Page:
Nevertheless, the #AshbyInquiryNow campaign does nothing to address those wrongs. It is nothing more than an empty campaign, a hysterical witch hunt, driven by a single-mindedly desperate wish for Abbott’s downfall. As a result, #AshbyInquiryNow is seen as nothing more than tweet-spam; the left’s equivalent of #JuLIAR. While chants, hashtags, ranty blogposts and automated tweets may reinforce the views of your campaigners, it’s simply annoying for others and puts off any potential new supporters.
Social media prides itself on being what the traditional media is not – focussed on substance not political dramas, conducting analysis not witch-hunts, and being objective not pig-headedly partisan. Unfortunately, the #AshbyInquiryNow campaign meets none of these criteria and I’ll be filtering it from my tweetstream from now on.
But if you find a way to challenge Tony Abbott with substance, analysis and objectivity, be sure to let me know. I’ll be one of the first to join the campaign.
Sometimes I feel like the political equivalent of Methuselah. I really shouldn’t, because I can only remember back to the latter days of the Hawke Government. There are plenty of others around who can remember even further back than me, to the Fraser and Whitlam years.
Aside from feeling extraordinarily old, the benefit of being able to remember back that far is that contemporary political events don’t feel unique but part of an evolving continuum. For those of us who’ve been watching politics a long time, it’s not often that one hasn’t seen something similar happen before.
The most striking recent example of this is the role that Steve Lewis played in the Slipper saga.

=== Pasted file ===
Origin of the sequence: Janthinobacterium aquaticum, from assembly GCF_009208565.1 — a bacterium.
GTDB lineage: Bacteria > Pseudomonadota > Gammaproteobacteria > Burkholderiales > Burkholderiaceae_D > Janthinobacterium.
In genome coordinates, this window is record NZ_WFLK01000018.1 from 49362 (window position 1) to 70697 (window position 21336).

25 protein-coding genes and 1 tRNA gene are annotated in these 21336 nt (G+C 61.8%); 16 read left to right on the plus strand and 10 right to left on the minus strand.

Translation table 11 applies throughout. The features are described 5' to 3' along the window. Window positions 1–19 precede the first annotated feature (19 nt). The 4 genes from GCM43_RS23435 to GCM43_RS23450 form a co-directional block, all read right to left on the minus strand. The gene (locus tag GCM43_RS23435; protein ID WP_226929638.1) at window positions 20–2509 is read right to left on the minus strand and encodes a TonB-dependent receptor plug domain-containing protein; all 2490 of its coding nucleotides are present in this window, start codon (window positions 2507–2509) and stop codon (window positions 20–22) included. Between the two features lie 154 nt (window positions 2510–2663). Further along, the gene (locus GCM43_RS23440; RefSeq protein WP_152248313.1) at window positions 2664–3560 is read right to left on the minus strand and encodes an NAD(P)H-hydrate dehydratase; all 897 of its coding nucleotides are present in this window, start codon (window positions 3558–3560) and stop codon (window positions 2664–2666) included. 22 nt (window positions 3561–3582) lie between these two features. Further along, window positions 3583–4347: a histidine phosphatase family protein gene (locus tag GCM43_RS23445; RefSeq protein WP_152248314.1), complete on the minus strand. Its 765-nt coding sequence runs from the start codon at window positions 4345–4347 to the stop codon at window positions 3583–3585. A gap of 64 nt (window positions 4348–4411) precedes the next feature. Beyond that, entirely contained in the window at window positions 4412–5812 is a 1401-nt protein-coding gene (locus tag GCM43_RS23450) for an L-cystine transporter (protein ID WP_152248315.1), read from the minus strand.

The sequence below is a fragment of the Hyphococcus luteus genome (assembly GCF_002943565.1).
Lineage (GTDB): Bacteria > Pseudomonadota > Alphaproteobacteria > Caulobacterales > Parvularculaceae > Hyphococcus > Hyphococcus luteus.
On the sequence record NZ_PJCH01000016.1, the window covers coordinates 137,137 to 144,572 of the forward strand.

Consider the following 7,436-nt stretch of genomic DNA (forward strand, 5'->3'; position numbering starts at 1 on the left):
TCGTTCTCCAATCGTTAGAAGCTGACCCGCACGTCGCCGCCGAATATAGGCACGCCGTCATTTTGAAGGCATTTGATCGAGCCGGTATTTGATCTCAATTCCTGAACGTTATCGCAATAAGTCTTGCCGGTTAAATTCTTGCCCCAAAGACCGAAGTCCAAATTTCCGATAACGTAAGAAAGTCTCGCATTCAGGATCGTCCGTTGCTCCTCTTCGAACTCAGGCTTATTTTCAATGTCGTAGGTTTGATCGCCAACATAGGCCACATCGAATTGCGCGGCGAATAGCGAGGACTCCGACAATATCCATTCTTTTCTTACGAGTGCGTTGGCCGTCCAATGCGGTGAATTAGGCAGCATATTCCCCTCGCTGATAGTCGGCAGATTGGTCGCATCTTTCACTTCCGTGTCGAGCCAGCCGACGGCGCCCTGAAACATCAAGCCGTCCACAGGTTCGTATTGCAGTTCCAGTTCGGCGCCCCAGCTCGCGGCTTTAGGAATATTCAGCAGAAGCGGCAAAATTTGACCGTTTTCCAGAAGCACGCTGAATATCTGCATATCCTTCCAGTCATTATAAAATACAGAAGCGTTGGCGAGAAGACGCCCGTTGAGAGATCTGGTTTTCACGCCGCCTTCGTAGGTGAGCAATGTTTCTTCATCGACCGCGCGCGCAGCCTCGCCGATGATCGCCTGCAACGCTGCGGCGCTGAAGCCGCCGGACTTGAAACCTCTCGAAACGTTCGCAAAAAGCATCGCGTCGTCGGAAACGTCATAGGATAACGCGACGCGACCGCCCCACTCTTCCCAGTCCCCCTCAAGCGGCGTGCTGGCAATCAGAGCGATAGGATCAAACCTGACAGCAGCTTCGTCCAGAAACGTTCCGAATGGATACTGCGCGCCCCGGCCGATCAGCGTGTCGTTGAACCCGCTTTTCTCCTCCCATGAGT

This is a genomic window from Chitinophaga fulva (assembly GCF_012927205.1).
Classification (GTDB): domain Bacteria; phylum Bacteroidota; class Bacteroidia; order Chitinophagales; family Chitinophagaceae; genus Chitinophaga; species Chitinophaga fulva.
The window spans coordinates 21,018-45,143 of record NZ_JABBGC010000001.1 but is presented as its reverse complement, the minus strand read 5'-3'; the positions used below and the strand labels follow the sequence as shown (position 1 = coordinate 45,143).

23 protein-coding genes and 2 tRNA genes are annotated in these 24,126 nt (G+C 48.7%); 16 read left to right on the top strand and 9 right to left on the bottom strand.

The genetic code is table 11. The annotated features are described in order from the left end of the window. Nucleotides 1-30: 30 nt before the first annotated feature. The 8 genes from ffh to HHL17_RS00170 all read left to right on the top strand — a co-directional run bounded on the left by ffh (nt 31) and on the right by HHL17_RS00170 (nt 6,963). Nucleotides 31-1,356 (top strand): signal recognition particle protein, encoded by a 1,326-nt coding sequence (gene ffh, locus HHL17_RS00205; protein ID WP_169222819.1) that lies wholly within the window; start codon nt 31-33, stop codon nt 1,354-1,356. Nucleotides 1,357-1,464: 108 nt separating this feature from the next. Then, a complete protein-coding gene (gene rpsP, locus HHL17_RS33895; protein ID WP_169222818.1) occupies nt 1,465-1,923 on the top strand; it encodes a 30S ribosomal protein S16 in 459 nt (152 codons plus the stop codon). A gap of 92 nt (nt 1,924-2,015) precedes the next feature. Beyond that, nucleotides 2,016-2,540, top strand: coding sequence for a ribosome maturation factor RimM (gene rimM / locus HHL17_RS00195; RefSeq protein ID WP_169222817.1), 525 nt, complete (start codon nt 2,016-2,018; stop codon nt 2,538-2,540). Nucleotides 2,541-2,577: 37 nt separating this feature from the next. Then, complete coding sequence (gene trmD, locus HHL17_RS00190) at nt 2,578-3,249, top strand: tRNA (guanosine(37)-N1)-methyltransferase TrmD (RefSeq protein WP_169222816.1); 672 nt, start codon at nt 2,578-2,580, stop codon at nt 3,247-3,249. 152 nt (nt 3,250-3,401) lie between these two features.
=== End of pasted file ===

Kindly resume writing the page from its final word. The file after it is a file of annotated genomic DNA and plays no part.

There was a lot of comment on Twitter that cast Lewis as the villain; accusing him of actively plotting with the protagonists on one side of the political drama to bring down the players on the other. In bringing down his perspicacious judgement on the matter, Justice Rares said that Lewis was simply doing his job.
Former SMH Chief of Staff and National Editor, Bernie Lagan, now writing for The Global Mail, casts a sharp but pragmatic eye over that part of Justice Rare’s finding:
If, as the judge finds, the whole of the Slipper affair was a calculated effort by James Ashby to politically damage Peter Slipper by abusing the court process, then some might say that Steve Lewis and News Ltd were remiss for going along with it by relying on the protection of court filings for their stories; that indeed Lewis should have seen through Ashby’s motivations from the outset.
But that would be naïve. More likely was that Lewis was well aware of Ashby’s motivations and those of other players, such as Mal Brough. Sources have all sorts of motivations for giving up information. What matters to the reporter is whether the material offered is newsworthy, factually correct and can be defended once published. The facts of the various sexually charged exchanges between Slipper and Ashby aren’t in question (what can be drawn from this most certainly is). And Lewis had waited to publish with the legal cover that came once Ashby had commenced his court action.
Looking at it from this perspective, one can easily think of other examples where journalists have published newsworthy stories in the knowledge that it may be damaging for the opponent of the person who furnished the story in the first place.
Laurie Oakes’ Walkley Award winning story on Cabinet leaks unfavourable to Prime Minister Gillard during the federal election campaign immediately come to mind.